Meditation helps strengthen the connection between your body and mind. It’s free and easy to practice. It can be done in formal classes or practiced at home, making it accessible to anyone who wants to try it. There are many different levels, from beginner to experienced.
One simple technique requires you to sit quietly and concentrate on your breathing. Focus on the natural rhythm of your breath as you slowly inhale and then slowly exhale.
Other techniques involve:
- focusing on a pleasurable moment, and then trying to recreate it in your mind, as realistically as possible
- repeating a soothing mantra, such as “om”
- slowly focusing on different parts of your body for different sensations, such as heat, tightness, or soreness
- taking a walk and focusing on the sensation of walking
Guided meditation is another option. It’s usually done in a group setting with someone providing cues and guidance. Classes are widely available from trained instructors. In addition, there are many mindfulness apps available for your smartphone. These apps make it easy to practice meditation at home.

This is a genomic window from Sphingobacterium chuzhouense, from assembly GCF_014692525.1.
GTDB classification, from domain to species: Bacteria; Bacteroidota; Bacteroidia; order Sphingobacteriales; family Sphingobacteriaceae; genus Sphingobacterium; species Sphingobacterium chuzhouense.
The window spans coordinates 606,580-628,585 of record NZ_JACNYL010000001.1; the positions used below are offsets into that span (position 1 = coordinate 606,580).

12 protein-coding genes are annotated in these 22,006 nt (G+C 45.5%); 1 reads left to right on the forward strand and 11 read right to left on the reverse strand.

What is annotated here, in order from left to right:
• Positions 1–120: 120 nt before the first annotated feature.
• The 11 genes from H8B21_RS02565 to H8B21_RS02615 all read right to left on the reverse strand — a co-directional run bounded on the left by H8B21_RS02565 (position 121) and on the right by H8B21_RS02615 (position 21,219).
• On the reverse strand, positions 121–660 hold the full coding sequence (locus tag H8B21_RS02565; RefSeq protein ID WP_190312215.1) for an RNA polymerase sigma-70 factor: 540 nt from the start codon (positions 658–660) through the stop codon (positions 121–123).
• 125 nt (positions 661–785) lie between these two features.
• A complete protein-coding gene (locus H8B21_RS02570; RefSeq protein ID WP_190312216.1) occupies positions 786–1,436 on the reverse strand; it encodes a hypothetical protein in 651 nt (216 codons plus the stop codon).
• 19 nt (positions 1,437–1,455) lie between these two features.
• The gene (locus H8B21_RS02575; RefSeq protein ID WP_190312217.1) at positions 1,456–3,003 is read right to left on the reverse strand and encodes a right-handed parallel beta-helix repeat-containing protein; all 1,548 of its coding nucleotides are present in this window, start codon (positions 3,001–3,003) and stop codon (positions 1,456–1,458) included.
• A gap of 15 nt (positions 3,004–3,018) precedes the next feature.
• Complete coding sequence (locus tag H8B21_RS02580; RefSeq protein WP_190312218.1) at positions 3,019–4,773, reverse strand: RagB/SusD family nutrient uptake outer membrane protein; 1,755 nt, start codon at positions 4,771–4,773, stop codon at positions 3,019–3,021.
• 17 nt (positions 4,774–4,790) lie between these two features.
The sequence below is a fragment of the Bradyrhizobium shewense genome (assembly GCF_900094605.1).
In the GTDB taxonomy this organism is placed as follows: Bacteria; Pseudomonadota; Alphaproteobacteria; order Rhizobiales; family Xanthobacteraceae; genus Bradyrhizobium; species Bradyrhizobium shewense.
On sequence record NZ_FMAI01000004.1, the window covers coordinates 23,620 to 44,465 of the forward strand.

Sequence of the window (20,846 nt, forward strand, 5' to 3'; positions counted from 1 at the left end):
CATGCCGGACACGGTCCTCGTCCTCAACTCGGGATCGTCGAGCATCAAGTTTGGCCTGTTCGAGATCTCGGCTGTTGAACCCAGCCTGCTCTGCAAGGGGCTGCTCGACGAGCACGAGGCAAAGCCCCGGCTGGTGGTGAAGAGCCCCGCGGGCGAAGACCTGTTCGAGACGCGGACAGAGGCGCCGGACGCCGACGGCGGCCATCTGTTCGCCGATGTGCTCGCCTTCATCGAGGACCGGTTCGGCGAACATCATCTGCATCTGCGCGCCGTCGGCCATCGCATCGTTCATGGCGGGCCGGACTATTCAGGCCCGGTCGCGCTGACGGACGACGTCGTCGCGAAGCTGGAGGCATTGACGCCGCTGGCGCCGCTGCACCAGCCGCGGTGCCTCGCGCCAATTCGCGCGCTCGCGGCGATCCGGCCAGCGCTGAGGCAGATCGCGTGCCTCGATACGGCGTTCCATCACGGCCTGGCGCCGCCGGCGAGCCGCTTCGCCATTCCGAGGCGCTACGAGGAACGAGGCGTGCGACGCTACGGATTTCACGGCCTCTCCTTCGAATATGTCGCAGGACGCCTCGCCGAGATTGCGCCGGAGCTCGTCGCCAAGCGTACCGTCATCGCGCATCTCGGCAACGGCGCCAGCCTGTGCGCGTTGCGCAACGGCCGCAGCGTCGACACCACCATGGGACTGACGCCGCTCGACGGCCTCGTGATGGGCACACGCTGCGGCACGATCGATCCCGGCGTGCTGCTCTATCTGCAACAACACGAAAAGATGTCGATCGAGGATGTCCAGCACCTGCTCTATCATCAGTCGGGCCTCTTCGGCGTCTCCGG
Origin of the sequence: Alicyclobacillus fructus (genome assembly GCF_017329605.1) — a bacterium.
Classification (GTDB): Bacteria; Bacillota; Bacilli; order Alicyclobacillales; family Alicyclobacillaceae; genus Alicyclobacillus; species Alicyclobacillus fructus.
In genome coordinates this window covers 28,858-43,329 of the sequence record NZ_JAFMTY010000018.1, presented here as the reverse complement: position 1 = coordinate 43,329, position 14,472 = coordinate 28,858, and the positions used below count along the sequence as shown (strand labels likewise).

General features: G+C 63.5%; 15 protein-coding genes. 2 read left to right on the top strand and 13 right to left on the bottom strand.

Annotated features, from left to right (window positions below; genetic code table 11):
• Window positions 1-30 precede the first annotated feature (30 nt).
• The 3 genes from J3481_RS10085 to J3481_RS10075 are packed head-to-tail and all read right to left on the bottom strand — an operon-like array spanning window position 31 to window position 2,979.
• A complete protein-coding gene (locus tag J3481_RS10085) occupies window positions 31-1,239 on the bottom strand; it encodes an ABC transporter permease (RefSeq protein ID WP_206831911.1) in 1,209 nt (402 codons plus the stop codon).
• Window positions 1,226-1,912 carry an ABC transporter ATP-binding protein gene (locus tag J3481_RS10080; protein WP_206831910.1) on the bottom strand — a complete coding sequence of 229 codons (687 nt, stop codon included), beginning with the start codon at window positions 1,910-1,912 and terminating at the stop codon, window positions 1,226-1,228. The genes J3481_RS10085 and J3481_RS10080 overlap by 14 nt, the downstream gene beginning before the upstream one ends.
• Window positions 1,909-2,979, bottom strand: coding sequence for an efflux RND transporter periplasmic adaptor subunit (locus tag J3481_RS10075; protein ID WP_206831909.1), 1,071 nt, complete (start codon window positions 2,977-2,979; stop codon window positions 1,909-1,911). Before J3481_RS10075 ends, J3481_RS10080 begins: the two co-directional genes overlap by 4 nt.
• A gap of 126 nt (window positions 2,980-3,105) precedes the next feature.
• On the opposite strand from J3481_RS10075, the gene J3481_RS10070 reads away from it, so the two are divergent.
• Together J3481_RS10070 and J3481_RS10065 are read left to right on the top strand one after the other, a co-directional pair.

Meditation cannot replace traditional therapy for bipolar disorder, so check with your doctor about other treatments you may need, such as medication or psychotherapy. Even though it’s not a cure for bipolar disorder, meditation can help you relax and reduce stress. It can also help you disengage from stressful or anxious thoughts, and better control your mood.
Meditation is easy and anyone can practice it, at home or in a class. It can be a helpful addition to your bipolar disorder treatment plan.
How to Balance a Healthy Lifestyle
For people with bipolar disorder, meditation and mindfulness may help with mood, emotional regulation, and stress management over time.